People: Harrodsburg drama teacher speaks from experience

October 20, 2003|GARY MOYERS

HARRODSBURG - When Kate Bortner talks to students at Harrodsburg High School about dramatic technique, she brings a fair amount of practical experience to bear.

The drama teacher with a degree in theater has traveled a winding career path in and out of the profession - but never too far away.

"I got out of college and went right into the world of theater, and it scared me," she said.

"For a while, I did a little of everything, and six years later I got my teaching certificate. That's when I found my professional calling. It just took me a few more years after that to realize it."

In 1992, Bortner performed in "The Legend of Boone," the outdoor summer production at Old Fort Harrod State Park in Harrodsburg. But that didn't sate her energy level, so she took on other activities to fill her "spare" time.


"I also taught American literature in summer school at Harrodsburg, and in the afternoons I worked in character as Miss Addie on the Dixie Belle at Shakertown," she said. "It was a very full summer."

That fall, Bortner moved to Virginia and taught, then joined a traveling children's theater performing group and traveled the country. But the performance bug was still biting, so she moved to Seattle and worked again as a professional actor and and costume designer.

Two years ago, the epiphany struck again.

"In 2001, I took stock and realized the best of both worlds for me would be to teach and perform at the same time," she said.

"I loved the feeling I had when I worked with students, and I decided that was the career path for me."

She was hired in 2002 after calling the Harrodsburg school system for a reference for positions near Louisville. "They told me they had a teaching position open, I interviewed, and they offered me the job," she said. "Within two weeks, I'd moved to Harrodsburg, and I love it here. It's been a great move for me."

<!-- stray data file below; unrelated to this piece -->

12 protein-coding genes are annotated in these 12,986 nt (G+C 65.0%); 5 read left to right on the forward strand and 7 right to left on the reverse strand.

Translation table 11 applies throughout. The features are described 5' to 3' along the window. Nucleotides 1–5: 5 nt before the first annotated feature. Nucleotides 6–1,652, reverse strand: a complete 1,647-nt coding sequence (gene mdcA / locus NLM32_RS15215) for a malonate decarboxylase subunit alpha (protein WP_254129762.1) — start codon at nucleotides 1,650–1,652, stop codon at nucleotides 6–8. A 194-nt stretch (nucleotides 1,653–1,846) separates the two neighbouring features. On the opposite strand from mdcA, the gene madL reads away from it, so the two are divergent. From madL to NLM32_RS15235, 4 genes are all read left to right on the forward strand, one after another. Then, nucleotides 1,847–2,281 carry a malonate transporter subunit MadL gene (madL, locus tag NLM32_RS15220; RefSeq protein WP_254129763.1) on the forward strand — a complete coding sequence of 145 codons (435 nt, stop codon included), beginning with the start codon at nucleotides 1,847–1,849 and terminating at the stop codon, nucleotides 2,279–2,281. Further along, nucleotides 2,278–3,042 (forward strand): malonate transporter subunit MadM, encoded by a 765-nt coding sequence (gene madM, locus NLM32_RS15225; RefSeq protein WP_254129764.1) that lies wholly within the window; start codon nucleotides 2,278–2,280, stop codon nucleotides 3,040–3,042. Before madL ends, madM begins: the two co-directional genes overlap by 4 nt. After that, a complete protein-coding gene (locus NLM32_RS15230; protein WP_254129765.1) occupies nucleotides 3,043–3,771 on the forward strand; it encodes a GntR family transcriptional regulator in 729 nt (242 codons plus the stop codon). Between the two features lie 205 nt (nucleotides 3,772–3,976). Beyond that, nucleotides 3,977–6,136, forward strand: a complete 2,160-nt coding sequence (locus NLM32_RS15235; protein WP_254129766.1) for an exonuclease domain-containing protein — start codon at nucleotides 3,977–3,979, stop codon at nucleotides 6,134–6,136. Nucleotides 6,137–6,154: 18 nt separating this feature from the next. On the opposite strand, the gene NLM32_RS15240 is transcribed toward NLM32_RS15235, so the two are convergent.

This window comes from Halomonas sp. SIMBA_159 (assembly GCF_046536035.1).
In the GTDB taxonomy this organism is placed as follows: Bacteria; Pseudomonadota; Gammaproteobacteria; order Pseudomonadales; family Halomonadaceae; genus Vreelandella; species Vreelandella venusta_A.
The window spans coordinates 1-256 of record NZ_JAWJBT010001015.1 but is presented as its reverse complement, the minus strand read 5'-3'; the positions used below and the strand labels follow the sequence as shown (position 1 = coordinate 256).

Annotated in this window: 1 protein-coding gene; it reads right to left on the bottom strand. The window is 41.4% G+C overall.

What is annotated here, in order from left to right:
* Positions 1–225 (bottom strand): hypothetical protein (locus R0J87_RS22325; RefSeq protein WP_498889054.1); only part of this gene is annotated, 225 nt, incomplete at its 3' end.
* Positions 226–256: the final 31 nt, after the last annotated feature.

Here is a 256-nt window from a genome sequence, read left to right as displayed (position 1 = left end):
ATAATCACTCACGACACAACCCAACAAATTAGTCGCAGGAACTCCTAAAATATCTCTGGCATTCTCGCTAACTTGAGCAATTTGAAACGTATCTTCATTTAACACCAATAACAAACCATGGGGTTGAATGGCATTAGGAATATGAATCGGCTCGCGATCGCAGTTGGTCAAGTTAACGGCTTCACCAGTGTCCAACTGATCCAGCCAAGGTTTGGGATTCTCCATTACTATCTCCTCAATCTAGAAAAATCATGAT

The melding of Bortner with the drama job at Harrodsburg is already showing rewards for both sides. Students are flocking to audition for parts in Bortner's shows.

"One-fourth of our school auditioned for the fall show ('The Twilight Zone Marathon', Friday and Saturday at Harrodsburg High School), which is huge here," she said.

"Traditionally, we've only done one show each year, but last year we added a fall fund-raiser, and this year we're keeping that fund-raiser and adding a show to accommodate all the students who want to participate."

"I love the fact that all these kids want to try it," she said.

Bortner said her career twists and turns have paid dividends in her teaching methods.

"I think my career outside teaching has really helped me get through to the students," she said. "I use life experiences to tie what I teach to something the students relate to outside the classroom."

The big show in the spring will be a musical. "It's my understanding the school hasn't performed a musical in a long time, if ever, and we have some students with musical abilities we want to showcase," she said.

In the midst of the almost daily fall break rehearsals, however, Bortner didn't forget her performing roots.

She spent the weekend in Dallas, reading a letter from a survivor of the 1912 Titanic ocean liner disaster to a convention of Titanic enthusiasts. Her reading, in costume, stems from a childhood fascination with the disaster.

"I saw it as a child on an old TV show called 'Time Tunnels'," she said. "I became absolutely obsessed, and then my grandfather, who indulged my obsessions, gave me a book about it that contained interviews with survivors. I've been fascinated with it ever since."

Bortner brings a passion to her position that she says sometimes reaches a fever pitch during class and rehearsals.

"I tend to get deeply involved in whatever I do," she said after a rehearsal for the school's fall show.

"I want the students to realize how much the theater can mean to them, regardless of whether they plan a professional career in it or not."

Just as when she performs on a stage, Bortner said the audience reaction - or in the case of the classroom, her students' reactions - are the reward.

"Drama is the great equalizer," she said. "Students from all the cliques - the jocks, the nerds, the cheerleaders, everybody - they're all equal on the stage, because they're someone else. The idea of performing relates to so many different professions in life. What you learn in drama class carries over to all jobs, whether you're a CEO who stands in front of board meetings, or a counter person at McDonald's dealing with people all day long.

"I'm not necessarily building actors and actresses here. I'm exposing students to drama. I want to see the looks on their faces when they get up on that stage for the first time in front of people and hear applause. There's no feeling like it," she said.

Central Kentucky News Articles